English: Availability of 4 Mbps-Capable Broadband Networks in the United States by County (Photo credit: Wikipedia)
Carl’s opinion piece is clearly in support of an industry that is very happy to sell equipment to these new customers because the incumbent telco business is not growing very fast, if at all. Allowing government to offer communications services in a particular market is not competing; it is taking it over because they can use bonds (low interest) and taxpayer money to fund these networks. State legislators have created these laws to prevent just these things from happening along with providing protection when half of these ventures go bankrupt.
Telcos are not clean on this because they are using crony capitalism to protect their monopoly or duopoly. If legislators enact such laws they should hold incumbents to the universal service agreement that AT&T adhered for decades.
English: Telephone pole, Westwood (Photo credit: Wikipedia)
As one of the communities Google Fiber has selected for potential provision of its gigabit fiber to the home (FTTH) services (see “Google Fiber sets FTTH sights on three new cities”), Louisville officials had passed unanimously a “One Touch Make Ready” ordinance that would enable Google Fiber and other broadband services providers in the future to access city utility poles and attach the necessary hardware to provide services themselves. AT&T owns between 25% and 40% of those poles, the Courier-Journal reports, and the ordinance potentially would allow its competitors to move AT&T’s equipment on the pole to make room for the new infrastructure. Continue reading
Get a Clue (Photo credit: Wikipedia)
This article is a bit late, but the subject is still pertinent. These technology bloggers do not have any idea of how the communications industry operates. It really doesn’t matter if companies consolidate across geographical boundaries because the companies are not competing against each other in the first place. The number of choices that a consumer has remains constant in this transaction. The premise of this article is flawed, but coming from Gawker Media it is no surprise.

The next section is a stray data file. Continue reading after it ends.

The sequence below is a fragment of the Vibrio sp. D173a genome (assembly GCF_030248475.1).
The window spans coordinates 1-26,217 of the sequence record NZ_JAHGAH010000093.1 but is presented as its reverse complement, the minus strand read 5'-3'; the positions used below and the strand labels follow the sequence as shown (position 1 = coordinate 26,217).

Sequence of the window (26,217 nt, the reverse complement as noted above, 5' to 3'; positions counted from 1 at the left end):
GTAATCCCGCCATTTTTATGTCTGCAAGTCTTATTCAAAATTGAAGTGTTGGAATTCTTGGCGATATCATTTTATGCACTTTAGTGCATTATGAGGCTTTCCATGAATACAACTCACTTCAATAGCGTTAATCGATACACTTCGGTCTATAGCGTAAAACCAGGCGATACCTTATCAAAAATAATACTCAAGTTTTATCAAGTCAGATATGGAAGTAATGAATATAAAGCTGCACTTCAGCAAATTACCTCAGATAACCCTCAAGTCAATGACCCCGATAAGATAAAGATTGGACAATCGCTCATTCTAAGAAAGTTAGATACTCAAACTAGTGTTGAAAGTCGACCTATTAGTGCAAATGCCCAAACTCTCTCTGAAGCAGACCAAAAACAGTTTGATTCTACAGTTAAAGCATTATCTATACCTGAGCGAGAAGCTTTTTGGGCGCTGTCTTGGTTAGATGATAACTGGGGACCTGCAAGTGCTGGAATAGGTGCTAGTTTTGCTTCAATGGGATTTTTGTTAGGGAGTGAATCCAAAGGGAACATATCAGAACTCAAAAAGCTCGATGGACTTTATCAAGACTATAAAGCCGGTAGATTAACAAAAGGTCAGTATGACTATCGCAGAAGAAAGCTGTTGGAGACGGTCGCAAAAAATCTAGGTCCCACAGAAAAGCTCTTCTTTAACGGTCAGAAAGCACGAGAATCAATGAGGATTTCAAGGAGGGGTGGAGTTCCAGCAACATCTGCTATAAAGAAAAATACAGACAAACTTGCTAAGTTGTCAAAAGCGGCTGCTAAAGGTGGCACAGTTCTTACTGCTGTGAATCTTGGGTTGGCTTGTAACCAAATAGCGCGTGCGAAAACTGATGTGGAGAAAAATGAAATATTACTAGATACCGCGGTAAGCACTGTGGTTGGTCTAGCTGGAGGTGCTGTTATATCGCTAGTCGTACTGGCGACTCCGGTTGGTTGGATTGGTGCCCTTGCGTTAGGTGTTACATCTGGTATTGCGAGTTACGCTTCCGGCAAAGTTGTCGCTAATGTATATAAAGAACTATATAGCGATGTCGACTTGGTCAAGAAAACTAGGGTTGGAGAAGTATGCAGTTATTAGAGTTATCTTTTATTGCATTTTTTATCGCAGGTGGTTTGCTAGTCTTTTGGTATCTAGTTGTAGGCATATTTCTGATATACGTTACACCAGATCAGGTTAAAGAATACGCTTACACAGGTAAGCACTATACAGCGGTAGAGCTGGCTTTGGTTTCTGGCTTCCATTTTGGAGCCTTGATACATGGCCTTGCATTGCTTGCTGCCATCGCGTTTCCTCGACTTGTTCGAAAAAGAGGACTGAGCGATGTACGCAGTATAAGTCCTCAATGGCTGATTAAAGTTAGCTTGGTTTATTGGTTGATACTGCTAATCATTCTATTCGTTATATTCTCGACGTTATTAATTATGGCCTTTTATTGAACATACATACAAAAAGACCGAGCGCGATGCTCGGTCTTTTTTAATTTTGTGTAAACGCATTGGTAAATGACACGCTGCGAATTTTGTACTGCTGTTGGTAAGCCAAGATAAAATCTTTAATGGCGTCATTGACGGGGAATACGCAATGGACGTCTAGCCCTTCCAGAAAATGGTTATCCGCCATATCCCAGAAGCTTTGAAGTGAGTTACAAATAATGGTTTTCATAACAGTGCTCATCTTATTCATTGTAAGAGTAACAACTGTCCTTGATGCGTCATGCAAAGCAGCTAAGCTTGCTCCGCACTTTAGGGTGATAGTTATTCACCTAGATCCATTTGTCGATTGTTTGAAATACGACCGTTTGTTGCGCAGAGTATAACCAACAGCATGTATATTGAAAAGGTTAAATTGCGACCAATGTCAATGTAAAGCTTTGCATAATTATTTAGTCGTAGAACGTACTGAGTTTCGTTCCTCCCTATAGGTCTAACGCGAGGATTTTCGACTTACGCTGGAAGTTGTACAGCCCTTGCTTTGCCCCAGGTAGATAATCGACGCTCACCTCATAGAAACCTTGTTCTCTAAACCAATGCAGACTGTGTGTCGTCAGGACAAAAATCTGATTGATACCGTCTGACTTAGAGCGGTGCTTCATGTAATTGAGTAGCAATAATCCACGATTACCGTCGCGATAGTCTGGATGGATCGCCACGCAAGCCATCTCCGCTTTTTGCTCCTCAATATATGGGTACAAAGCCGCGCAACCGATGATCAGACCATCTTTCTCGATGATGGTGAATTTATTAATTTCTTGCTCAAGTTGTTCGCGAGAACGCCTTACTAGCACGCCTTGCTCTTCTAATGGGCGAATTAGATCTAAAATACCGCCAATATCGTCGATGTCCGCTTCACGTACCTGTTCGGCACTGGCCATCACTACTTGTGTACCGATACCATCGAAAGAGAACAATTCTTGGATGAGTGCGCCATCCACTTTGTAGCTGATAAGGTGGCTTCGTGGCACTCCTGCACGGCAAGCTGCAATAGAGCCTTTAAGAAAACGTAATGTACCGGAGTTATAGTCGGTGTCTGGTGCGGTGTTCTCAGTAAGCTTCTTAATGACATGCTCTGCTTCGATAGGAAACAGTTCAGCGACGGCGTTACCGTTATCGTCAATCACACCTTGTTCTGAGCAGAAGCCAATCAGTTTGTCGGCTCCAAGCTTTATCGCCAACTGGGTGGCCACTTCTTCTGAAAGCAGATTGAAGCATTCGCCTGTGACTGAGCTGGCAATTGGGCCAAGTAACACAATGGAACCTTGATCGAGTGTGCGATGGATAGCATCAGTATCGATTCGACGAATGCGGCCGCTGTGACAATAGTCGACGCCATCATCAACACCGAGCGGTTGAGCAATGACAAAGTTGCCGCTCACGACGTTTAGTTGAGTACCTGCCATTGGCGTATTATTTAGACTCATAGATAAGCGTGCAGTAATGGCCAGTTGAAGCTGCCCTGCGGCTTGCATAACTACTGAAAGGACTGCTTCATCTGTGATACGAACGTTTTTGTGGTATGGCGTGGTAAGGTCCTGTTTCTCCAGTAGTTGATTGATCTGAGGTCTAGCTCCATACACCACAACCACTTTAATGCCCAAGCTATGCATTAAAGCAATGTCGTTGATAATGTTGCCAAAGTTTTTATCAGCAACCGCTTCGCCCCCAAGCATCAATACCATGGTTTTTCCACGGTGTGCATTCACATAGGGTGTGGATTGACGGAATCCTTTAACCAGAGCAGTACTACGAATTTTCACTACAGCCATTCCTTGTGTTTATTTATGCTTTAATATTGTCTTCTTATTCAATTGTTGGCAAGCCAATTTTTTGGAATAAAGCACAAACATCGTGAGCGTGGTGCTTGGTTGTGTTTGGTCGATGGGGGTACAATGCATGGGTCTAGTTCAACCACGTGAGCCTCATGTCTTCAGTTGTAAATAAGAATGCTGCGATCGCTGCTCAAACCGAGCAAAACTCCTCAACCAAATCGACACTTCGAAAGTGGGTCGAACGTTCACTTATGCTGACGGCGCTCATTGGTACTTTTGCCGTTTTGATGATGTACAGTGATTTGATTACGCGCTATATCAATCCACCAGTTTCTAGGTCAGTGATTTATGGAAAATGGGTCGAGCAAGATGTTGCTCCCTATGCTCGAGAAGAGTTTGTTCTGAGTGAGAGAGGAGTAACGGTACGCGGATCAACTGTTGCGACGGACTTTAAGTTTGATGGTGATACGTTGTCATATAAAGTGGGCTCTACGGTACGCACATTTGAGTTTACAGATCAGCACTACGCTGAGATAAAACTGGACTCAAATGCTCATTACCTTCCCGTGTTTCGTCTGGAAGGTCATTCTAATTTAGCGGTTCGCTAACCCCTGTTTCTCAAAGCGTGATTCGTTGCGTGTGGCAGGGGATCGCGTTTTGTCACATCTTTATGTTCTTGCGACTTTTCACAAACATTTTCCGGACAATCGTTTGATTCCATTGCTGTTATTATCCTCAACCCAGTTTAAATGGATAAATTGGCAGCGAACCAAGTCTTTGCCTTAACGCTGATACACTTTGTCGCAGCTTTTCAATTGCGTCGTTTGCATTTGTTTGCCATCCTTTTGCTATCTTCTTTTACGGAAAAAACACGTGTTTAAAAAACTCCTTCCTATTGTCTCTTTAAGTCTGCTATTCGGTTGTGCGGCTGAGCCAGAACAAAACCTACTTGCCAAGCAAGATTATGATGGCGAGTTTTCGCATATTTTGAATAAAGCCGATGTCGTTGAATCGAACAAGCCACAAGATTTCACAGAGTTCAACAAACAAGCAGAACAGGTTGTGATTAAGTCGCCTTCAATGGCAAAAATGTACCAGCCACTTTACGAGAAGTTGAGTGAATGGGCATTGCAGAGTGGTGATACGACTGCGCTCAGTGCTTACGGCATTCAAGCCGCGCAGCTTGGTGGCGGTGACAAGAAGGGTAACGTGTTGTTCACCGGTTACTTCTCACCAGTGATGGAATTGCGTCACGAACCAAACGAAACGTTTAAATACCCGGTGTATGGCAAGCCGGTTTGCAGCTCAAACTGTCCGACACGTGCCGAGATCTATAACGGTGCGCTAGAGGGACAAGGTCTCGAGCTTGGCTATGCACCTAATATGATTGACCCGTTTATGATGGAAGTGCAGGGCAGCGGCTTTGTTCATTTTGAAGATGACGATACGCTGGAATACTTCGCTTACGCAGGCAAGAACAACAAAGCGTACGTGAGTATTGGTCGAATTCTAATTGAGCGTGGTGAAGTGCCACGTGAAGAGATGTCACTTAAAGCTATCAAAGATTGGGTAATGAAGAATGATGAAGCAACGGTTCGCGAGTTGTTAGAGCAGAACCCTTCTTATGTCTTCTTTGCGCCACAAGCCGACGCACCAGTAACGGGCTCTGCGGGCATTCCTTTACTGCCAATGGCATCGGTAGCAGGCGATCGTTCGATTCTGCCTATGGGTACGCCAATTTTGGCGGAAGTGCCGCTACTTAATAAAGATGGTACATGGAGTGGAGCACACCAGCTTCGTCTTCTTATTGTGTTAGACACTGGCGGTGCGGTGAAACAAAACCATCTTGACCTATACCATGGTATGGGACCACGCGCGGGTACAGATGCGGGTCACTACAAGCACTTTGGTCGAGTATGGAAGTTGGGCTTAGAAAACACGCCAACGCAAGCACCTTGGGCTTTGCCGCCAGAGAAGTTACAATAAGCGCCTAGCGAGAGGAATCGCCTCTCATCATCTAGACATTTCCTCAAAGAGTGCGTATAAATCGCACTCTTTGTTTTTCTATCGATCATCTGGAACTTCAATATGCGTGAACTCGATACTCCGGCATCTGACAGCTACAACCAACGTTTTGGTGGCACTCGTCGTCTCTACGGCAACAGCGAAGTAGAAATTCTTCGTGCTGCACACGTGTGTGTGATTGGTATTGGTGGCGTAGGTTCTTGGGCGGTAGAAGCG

I find it ironic that the author complains of not enough competition then lauds efforts by the government to get into the business which is the ultimate monopoly. These kiddies think that the government will solve all of their problems while in reality they care even less about service quality and customer service than commercial service providers. I totally agree that more competition will be health for consumers but stopping this transaction will not do anything to improve that situation.
America woke up to some frustrating news today. Charter, the fourth-largest cable company in America, wants to buy Time Warner Cable, the second-largest, as well as Bright House, the tenth-largest. If the deal goes through it’s going to affect come 23 million internet customers directly. Not in a good way.
Major cable mergers like this one and, like the failed Comcast acquisition of Time Warner Cable, stand to further wreck the already terrible state of America’s broadband.
The mayor realizes how important broadband is to the city’s future, but her approach to enter into becoming a service provider is off mark. The government should enter into a business enterprise ONLY when it is not feasible for a private company. Syracuse already has two retail communications provider and others that serve businesses. It is correct that communications companies are challenged to build last-mile infrastructure so maybe they should consider constructing infrastructure and lease access to different communications providers.
Syracuse (WSYR-TV) – Mayor Stephanie Miner is in the early stages of researching installing broadband internet fiber in the City of Syracuse.
The mayor says high speed internet should be a public service, almost as important as trash pick-up and water.
Miner said high-speed internet is “the modern day equivalent of infrastructure.”
She adds, “It’s clear that broadband is going to be a foundation of our new economy.”
Editorial: There is no question that opening up spectrum for rural access will help create more broadband access competition. The problem is that they are still working within the current duopoly business models and regulatory structures. Rural access will benefit from economies of scale. If towns and counties build a common fiber infrastructure and lease it to the communications providers, then the economics of building rural wireline networks greatly improves.
Posted: Friday, March 21, 2014 12:00 am
By Jim Krencik email@example.com
Mark Meyerhofer, the director of government relations for Time Warner Cable’s Western New York office, delivers testimony during the rural broadband field hearing. Meyerhofer testified that geographic isolation and topographic issues make it economically infeasible for Internet service providers to reach many rural areas.
ALBION — Congress came to Orleans County Thursday, as a field hearing called by Rep. Chris Collins drew testimony on rural broadband from national, regional and community-level telecommunications firms.
The House Small Business Subcommittee hearing held in the Orleans County Legislative Chambers lacked the scale of a full Congressional panel, but not in importance.
Representatives of Time Warner Cable, Frontier Communications and Rural Broadband Association offered testimony on FCC regulations, service expansion challenges and the industry’s future opportunities.